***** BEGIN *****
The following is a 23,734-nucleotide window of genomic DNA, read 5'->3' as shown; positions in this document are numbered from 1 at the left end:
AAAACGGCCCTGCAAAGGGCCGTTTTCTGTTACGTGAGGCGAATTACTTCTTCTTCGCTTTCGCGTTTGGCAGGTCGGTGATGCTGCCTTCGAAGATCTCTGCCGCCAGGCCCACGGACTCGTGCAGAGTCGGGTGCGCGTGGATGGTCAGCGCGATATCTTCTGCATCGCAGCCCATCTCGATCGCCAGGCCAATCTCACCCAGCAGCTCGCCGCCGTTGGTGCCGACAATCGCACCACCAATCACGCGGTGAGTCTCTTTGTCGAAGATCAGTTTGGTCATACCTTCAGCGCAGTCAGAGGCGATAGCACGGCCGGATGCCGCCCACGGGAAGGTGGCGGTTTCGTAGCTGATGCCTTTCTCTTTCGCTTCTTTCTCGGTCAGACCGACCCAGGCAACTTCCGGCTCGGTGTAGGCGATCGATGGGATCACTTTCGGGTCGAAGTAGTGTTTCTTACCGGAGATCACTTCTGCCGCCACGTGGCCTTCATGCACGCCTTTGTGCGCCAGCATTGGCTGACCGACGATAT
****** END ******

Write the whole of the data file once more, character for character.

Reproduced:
The following is a 23,734-nucleotide window of genomic DNA, read 5'->3' as shown; positions in this document are numbered from 1 at the left end:
AAAACGGCCCTGCAAAGGGCCGTTTTCTGTTACGTGAGGCGAATTACTTCTTCTTCGCTTTCGCGTTTGGCAGGTCGGTGATGCTGCCTTCGAAGATCTCTGCCGCCAGGCCCACGGACTCGTGCAGAGTCGGGTGCGCGTGGATGGTCAGCGCGATATCTTCTGCATCGCAGCCCATCTCGATCGCCAGGCCAATCTCACCCAGCAGCTCGCCGCCGTTGGTGCCGACAATCGCACCACCAATCACGCGGTGAGTCTCTTTGTCGAAGATCAGTTTGGTCATACCTTCAGCGCAGTCAGAGGCGATAGCACGGCCGGATGCCGCCCACGGGAAGGTGGCGGTTTCGTAGCTGATGCCTTTCTCTTTCGCTTCTTTCTCGGTCAGACCGACCCAGGCAACTTCCGGCTCGGTGTAGGCGATCGATGGGATCACTTTCGGGTCGAAGTAGTGTTTCTTACCGGAGATCACTTCTGCCGCCACGTGGCCTTCATGCACGCCTTTGTGCGCCAGCATTGGCTGACCGACGATAT